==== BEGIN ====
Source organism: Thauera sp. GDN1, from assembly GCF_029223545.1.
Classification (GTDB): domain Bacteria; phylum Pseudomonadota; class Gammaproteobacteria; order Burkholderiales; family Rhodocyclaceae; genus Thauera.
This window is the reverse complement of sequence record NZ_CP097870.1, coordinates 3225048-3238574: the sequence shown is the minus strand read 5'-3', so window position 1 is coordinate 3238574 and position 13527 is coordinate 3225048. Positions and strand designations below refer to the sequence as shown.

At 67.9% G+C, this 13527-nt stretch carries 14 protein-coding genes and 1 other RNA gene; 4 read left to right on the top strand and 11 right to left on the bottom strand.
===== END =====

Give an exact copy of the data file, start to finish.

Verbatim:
Source organism: Thauera sp. GDN1, from assembly GCF_029223545.1.
Classification (GTDB): domain Bacteria; phylum Pseudomonadota; class Gammaproteobacteria; order Burkholderiales; family Rhodocyclaceae; genus Thauera.
This window is the reverse complement of sequence record NZ_CP097870.1, coordinates 3225048-3238574: the sequence shown is the minus strand read 5'-3', so window position 1 is coordinate 3238574 and position 13527 is coordinate 3225048. Positions and strand designations below refer to the sequence as shown.

At 67.9% G+C, this 13527-nt stretch carries 14 protein-coding genes and 1 other RNA gene; 4 read left to right on the top strand and 11 right to left on the bottom strand.